For now, it’s important to know that when a board wants to use VMEbus for a data transfer or to acknowledge an interrupt, it does something that SYSCON notices which, in turn, starts one of the five serial signals. Whichever board first sees the appropriate serial signal for what it wants to do can then use the bus.
Said differently, if two boards want to use VMEbus and they’ve been configured to use the same serial bus request level and, hence, the same bus grant serial signal, whichever board is closest to the system controller will always get to use the bus first. The downstream board will have to wait until its upstream neighbor no longer wants the bus. In a small or lightly-loaded system, this effect can be ignored but in a configuration with lots of boards and plenty of VMEbus activity, bus position can make a huge difference in performance.
Before getting into that, however, some more basic concepts and definitions are needed. As described, the board in slot #1 is special. Another role that boards have is being a bus master or a bus slave. Unlike the SYSCON role, however, which is established permanently, bus master and bus slave are roles that change from one instant to the next. At one moment, a board could be a bus master and then, a few hundred nanoseconds later, it might be a bus slave.
Roles, Players and Operations
The fundamental difference between master and slave involves the question, “Who wants to use the bus for some purpose?” A board that requests the bus to do something is a bus master. A board that is quietly sitting there minding its own business when someone else comes knocking for a transfer is a bus slave.
A bus master is any board that initiates a data transfer via the VMEbus. A CPU that requests use of the bus and then transfers data between the CPU and some bus-accessed peripheral device or RAM would be considered a bus master. In the following drawing, the CPU board acts as a bus Master when it uses the VMEbus to access the (slave) RAM board.
A bus slave, conversely, is any board that responds to a data transfer request. The above RAM board is a bus slave: It does not initiate transfers. It only responds to requests from a bus master. Some boards exhibit both master and slave operation. This is particularly true for processor boards containing “Shared RAM.” Shared RAM is accessible by both the on-board CPU and from VMEbus.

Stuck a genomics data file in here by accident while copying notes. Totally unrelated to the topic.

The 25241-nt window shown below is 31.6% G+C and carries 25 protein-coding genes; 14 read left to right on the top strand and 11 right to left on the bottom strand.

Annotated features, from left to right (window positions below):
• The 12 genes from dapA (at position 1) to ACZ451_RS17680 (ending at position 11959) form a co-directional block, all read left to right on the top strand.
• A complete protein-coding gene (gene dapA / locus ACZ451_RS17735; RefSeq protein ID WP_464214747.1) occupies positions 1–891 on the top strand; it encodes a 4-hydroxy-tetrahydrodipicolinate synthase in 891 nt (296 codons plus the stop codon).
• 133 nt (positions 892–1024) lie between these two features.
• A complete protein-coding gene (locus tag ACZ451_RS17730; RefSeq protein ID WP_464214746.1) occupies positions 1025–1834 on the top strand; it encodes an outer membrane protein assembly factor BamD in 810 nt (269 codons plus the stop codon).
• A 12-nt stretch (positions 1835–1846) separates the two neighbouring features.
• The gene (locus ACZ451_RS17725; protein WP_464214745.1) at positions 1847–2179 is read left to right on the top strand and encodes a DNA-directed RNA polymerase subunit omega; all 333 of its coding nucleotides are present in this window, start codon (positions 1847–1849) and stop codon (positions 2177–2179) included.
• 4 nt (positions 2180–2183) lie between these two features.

When one board accesses another board’s RAM, the second board must assume the role of “slave” to allow its Shared RAM to respond to the VMEbus access.
Later, if the CPU on this second board initiates a bus transfer to (or from) the first board’s RAM, then the second processor’s VMEbus logic will perform a bus-master operation as it initiates its bus request. As you can see, “Master” and “Slave” roles can change from instant to instant in today’s sophisticated configurations.
But now what would happen if two boards decide to be Bus Masters at the same time? What would happen if two boards wanted to use the VMEbus at the same instant? What exists in VMEbus to grant one board permission to use the bus while making another board wait?
Deciding who gets to use VMEbus next is the job of the System Controller.
In every VMEbus chassis (backplane) there must be a single System Controller present. In early systems this was supplied by boards such as the Motorola MVME050 which contained a veritable forest of jumper pins for all the various options. In later systems, however, most processor boards contain the necessary logic to act as the System Controller which is configured through software. This logic may enabled or disabled by a hardware jumper on the board or through additional hardware logic.
In multiple processor configurations, the system installer must insure that there is exactly one board acting as system controller. The left-most board, as viewed from the front, must contain the hardware jumper enabling the system controller logic on that board. All other processor boards in the same backplane will have their corresponding jumpers removed.
The System Controller performs bus arbitration when any bus master requests use of the VMEbus. When several bus masters wish to use the bus at the same time, the System Controller grants the bus to one of them. This determination makes use of the four pairs of Bus Request and Bus Grant signals of VMEbus. Each pair can be used to represent a different “priority” request and, when several Bus Masters are all requesting at the same instant, the bus arbiter logic (in the System Controller) will “grant” use of the bus to 1) the highest priority requester who is 2) nearest the System Controller.
When the System Controller always grants the bus to the highest priority requester, it is said to be using “Priority Arbitration.” There are two other kinds of arbitration, Round-Robin and Single-Level.
In Round-Robin arbitration, the arbiter keeps track of which VMEbus grant level is currently using the bus and, when that user is finished, the arbiter looks at the next VMEbus request level. If no board is requesting the bus at that level, then the arbiter goes on to the next level, and so on, going round and round. Round-Robin arbitration attempts to give everyone a fair chance of using the bus and, in lightly loaded systems, it does a pretty good job of this.
Single-Level arbitration is the simplest of the three. In this mode, the arbiter looks only at a single bus request level and completely ignores the other three. When there is a minimum of bus activity, or when only one or two boards account for the great majority of bus traffic, this mode works well. For simple systems, this allows the arbiter to be constructed with a minimum of components. For more complex applications, however, especially where the bus is becoming relatively busy, single-level arbitration is the worst possible choice as it strongly favors boards near the system controller which making other “downstream users” wait for extended periods to use the bus. Single-Level arbitration is not recommended for today’s bus-intense applications.